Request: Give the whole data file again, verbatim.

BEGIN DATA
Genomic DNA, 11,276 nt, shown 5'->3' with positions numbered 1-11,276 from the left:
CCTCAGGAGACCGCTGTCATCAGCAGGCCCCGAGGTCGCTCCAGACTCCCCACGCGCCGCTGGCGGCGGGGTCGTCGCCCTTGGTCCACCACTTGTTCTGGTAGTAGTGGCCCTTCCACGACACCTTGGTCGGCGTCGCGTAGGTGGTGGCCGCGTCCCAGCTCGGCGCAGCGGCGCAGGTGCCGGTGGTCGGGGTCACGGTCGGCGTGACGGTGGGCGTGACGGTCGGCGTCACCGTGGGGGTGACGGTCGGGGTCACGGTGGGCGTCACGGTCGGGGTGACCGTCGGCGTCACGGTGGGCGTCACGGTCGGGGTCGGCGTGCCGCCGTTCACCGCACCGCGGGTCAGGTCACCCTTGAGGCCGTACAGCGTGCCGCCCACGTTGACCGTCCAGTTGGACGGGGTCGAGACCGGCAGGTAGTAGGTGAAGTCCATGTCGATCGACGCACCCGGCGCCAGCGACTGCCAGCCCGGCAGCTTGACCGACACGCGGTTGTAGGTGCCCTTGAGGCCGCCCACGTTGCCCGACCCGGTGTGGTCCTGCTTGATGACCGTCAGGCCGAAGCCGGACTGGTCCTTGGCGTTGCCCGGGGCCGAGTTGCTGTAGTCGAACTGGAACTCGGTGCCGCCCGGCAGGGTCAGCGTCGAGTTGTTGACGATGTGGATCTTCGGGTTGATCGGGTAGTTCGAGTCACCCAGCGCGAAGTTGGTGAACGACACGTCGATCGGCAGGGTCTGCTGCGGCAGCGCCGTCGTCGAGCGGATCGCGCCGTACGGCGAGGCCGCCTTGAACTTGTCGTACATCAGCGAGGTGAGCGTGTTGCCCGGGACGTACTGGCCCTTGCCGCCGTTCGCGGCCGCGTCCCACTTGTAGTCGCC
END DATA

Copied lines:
Genomic DNA, 11,276 nt, shown 5'->3' with positions numbered 1-11,276 from the left:
CCTCAGGAGACCGCTGTCATCAGCAGGCCCCGAGGTCGCTCCAGACTCCCCACGCGCCGCTGGCGGCGGGGTCGTCGCCCTTGGTCCACCACTTGTTCTGGTAGTAGTGGCCCTTCCACGACACCTTGGTCGGCGTCGCGTAGGTGGTGGCCGCGTCCCAGCTCGGCGCAGCGGCGCAGGTGCCGGTGGTCGGGGTCACGGTCGGCGTGACGGTGGGCGTGACGGTCGGCGTCACCGTGGGGGTGACGGTCGGGGTCACGGTGGGCGTCACGGTCGGGGTGACCGTCGGCGTCACGGTGGGCGTCACGGTCGGGGTCGGCGTGCCGCCGTTCACCGCACCGCGGGTCAGGTCACCCTTGAGGCCGTACAGCGTGCCGCCCACGTTGACCGTCCAGTTGGACGGGGTCGAGACCGGCAGGTAGTAGGTGAAGTCCATGTCGATCGACGCACCCGGCGCCAGCGACTGCCAGCCCGGCAGCTTGACCGACACGCGGTTGTAGGTGCCCTTGAGGCCGCCCACGTTGCCCGACCCGGTGTGGTCCTGCTTGATGACCGTCAGGCCGAAGCCGGACTGGTCCTTGGCGTTGCCCGGGGCCGAGTTGCTGTAGTCGAACTGGAACTCGGTGCCGCCCGGCAGGGTCAGCGTCGAGTTGTTGACGATGTGGATCTTCGGGTTGATCGGGTAGTTCGAGTCACCCAGCGCGAAGTTGGTGAACGACACGTCGATCGGCAGGGTCTGCTGCGGCAGCGCCGTCGTCGAGCGGATCGCGCCGTACGGCGAGGCCGCCTTGAACTTGTCGTACATCAGCGAGGTGAGCGTGTTGCCCGGGACGTACTGGCCCTTGCCGCCGTTCGCGGCCGCGTCCCACTTGTAGTCGCC